In, His Girl Friday (1940), fast-talking and conniving Cary Grant not only beats the deadline for the headline but wins over Rosalind Russell, with moxie to spare, from milquetoast Ralph Bellamy, the ultimate second banana.
Newsman Jimmy Stewart doggedly pursues the truth to free Richard Conte from jail in, Call Northside 777 (1948).
Fast-forward 28 years to, All the President’s Men, where Redford and Hoffman become Woodward and Bernstein to reveal Nixon’s dirty deeds thanks to Deep Throat. Investigative journalism turned from zany comedy to real life expose of the imperial presidency.
A more current cover-up was probed, not by a newspaper, but a team of Sixty Minute T.V. investigators led by Dan Rather. On the verge of revealing Dubya as an incompetent draft-dodger during the Viet Nam war Rather and his producer were shown the front door. Score one for corporate America defending its stooge.
The genre is gone because newspapers are on life-support. What was once an essential public trust is slowly becoming a second banana, some vestigial artifact of the last century.
Yet I can’t imagine a morning without my paper. Not to say that I read it all but I like the clutter of it, the way it takes its place in the still-life of our table. If it only arrived yesterday it would be fresh.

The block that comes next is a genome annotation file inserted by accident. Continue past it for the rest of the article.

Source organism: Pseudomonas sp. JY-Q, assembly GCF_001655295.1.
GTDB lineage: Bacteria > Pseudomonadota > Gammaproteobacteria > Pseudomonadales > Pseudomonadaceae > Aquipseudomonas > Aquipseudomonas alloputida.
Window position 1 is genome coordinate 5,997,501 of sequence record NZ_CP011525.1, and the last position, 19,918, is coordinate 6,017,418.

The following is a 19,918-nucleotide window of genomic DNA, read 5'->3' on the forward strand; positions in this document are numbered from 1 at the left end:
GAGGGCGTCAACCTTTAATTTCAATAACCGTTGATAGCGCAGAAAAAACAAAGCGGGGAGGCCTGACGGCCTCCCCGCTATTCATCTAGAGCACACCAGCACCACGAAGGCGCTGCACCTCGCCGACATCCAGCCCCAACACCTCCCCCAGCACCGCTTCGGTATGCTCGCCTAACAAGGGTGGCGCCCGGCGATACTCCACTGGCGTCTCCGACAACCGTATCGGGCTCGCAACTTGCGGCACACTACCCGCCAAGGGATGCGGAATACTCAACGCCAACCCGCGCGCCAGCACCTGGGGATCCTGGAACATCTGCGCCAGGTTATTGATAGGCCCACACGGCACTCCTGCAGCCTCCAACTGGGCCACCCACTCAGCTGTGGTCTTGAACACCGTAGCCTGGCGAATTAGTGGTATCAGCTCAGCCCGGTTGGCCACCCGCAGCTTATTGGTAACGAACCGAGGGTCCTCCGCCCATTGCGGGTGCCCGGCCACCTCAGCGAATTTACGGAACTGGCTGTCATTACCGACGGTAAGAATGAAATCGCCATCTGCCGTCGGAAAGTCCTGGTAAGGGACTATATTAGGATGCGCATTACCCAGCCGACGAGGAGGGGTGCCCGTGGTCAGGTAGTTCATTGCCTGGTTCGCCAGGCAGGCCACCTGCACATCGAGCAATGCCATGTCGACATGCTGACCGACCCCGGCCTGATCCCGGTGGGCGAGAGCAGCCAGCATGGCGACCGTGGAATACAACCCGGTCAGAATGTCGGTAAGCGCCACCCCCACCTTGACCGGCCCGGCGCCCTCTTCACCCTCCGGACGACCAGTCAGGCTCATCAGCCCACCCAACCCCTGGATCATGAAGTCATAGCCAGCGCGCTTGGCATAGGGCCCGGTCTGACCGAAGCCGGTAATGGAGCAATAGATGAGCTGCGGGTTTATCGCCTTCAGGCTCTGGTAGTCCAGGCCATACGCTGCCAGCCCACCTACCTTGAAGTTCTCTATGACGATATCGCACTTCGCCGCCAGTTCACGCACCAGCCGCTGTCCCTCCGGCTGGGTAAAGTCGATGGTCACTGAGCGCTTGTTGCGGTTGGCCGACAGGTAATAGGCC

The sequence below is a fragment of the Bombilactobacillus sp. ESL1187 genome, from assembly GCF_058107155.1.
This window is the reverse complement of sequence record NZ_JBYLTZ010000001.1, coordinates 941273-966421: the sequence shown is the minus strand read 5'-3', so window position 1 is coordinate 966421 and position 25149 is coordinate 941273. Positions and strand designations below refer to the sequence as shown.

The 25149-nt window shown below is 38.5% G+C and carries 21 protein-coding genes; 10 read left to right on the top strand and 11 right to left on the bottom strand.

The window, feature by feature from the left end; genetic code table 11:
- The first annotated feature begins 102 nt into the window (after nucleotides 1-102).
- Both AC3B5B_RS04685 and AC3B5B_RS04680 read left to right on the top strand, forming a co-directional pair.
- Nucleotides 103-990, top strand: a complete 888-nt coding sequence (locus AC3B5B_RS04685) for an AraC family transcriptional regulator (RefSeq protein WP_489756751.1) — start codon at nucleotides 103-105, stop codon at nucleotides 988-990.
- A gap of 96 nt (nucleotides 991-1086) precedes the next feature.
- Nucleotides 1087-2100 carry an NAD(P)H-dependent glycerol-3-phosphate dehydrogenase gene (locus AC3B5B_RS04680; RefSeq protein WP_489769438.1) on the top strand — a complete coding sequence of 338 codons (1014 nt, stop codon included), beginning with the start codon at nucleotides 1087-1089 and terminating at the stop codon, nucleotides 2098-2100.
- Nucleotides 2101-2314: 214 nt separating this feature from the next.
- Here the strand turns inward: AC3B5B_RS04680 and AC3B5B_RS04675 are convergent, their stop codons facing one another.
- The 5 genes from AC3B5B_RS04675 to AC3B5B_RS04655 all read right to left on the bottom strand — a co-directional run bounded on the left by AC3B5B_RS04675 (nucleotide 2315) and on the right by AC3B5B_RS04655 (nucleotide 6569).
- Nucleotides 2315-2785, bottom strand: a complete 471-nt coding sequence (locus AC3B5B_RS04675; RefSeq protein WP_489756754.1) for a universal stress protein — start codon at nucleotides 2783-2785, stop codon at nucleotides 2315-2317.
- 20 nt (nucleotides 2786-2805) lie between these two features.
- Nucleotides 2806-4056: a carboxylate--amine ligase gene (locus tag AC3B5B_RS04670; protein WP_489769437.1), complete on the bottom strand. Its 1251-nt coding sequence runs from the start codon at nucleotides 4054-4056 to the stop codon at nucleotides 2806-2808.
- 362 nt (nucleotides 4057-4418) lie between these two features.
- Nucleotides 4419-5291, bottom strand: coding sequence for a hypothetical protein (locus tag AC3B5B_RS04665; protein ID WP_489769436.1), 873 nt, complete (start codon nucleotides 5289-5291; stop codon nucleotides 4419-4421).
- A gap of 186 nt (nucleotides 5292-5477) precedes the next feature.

How emaciated it looks, poor thing. Many sections have been folded into one or vanished altogether. Department stores have largely departed with their full-page ads depriving the paper of its heft. Doesn’t anyone buy sofas anymore…washing machines, T.Vs, mattresses? Having reached the age when we are done with travel, happy with our couch, our car and appliances I’m OK with the morning paper having little to bulk it up.
I suppose those big ticket items warrant their own section in slick color. They must be the pages I immediately throw away along with market coupons.
In fact the real reason for buying the paper, particularly the Sunday edition, is the joy of sorting. Living as we do in a sea of glut I cherished the illusion of separating the essential from all the rest. It’s almost like weeding out your junk drawer… long-expired coupons, dried-up pens, single shoe laces. The detritus of our lives.
None of this shows any promise of making it to the big screen. There’s no snappy dialog dividing the newspaper into two piles and then carrying one to the recycling bin.